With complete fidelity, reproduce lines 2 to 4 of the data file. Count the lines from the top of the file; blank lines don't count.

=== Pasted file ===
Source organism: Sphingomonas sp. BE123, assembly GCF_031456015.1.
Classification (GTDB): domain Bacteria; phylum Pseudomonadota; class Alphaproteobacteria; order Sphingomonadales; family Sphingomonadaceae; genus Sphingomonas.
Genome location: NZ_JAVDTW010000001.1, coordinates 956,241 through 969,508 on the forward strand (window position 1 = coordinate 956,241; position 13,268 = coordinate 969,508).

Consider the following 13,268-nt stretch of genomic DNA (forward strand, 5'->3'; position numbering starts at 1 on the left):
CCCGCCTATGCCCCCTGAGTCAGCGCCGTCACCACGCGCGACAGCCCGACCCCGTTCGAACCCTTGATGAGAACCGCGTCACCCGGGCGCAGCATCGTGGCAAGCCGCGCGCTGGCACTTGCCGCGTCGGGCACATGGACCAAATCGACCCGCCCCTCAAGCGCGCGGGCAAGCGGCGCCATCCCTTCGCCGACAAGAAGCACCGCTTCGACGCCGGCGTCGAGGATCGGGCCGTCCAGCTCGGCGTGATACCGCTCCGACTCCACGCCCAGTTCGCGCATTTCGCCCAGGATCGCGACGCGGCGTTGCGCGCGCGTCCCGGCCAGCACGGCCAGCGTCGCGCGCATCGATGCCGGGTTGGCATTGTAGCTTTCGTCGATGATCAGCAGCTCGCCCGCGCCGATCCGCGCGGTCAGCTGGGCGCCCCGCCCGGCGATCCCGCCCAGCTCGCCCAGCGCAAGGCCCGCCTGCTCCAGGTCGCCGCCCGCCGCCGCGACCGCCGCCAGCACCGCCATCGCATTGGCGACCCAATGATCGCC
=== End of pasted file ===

Classification (GTDB): domain Bacteria; phylum Pseudomonadota; class Alphaproteobacteria; order Sphingomonadales; family Sphingomonadaceae; genus Sphingomonas.
Genome location: NZ_JAVDTW010000001.1, coordinates 956,241 through 969,508 on the forward strand (window position 1 = coordinate 956,241; position 13,268 = coordinate 969,508).

Consider the following 13,268-nt stretch of genomic DNA (forward strand, 5'->3'; position numbering starts at 1 on the left):